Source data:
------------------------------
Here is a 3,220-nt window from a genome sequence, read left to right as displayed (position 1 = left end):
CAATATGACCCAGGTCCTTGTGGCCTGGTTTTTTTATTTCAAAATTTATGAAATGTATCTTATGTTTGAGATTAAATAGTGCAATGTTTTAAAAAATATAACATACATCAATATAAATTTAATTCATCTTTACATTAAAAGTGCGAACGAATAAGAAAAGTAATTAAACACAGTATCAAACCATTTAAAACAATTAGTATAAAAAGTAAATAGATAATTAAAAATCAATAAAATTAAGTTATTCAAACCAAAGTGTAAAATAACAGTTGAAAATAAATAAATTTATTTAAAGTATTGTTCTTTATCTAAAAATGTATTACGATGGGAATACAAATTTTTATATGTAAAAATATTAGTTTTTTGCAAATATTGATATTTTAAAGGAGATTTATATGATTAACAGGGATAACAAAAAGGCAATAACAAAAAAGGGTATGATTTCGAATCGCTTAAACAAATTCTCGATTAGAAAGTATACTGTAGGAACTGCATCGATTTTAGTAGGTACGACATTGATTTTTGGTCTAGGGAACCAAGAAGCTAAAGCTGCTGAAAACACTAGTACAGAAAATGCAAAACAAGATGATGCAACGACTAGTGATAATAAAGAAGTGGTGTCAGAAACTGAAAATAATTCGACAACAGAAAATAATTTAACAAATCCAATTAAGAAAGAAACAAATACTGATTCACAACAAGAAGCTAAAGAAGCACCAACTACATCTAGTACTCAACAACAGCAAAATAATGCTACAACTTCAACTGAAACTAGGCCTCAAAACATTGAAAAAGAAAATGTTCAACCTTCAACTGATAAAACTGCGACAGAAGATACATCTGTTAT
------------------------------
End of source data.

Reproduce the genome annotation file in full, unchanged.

Here is a 3,220-nt window from a genome sequence, read left to right as displayed (position 1 = left end):
CAATATGACCCAGGTCCTTGTGGCCTGGTTTTTTTATTTCAAAATTTATGAAATGTATCTTATGTTTGAGATTAAATAGTGCAATGTTTTAAAAAATATAACATACATCAATATAAATTTAATTCATCTTTACATTAAAAGTGCGAACGAATAAGAAAAGTAATTAAACACAGTATCAAACCATTTAAAACAATTAGTATAAAAAGTAAATAGATAATTAAAAATCAATAAAATTAAGTTATTCAAACCAAAGTGTAAAATAACAGTTGAAAATAAATAAATTTATTTAAAGTATTGTTCTTTATCTAAAAATGTATTACGATGGGAATACAAATTTTTATATGTAAAAATATTAGTTTTTTGCAAATATTGATATTTTAAAGGAGATTTATATGATTAACAGGGATAACAAAAAGGCAATAACAAAAAAGGGTATGATTTCGAATCGCTTAAACAAATTCTCGATTAGAAAGTATACTGTAGGAACTGCATCGATTTTAGTAGGTACGACATTGATTTTTGGTCTAGGGAACCAAGAAGCTAAAGCTGCTGAAAACACTAGTACAGAAAATGCAAAACAAGATGATGCAACGACTAGTGATAATAAAGAAGTGGTGTCAGAAACTGAAAATAATTCGACAACAGAAAATAATTTAACAAATCCAATTAAGAAAGAAACAAATACTGATTCACAACAAGAAGCTAAAGAAGCACCAACTACATCTAGTACTCAACAACAGCAAAATAATGCTACAACTTCAACTGAAACTAGGCCTCAAAACATTGAAAAAGAAAATGTTCAACCTTCAACTGATAAAACTGCGACAGAAGATACATCTGTTAT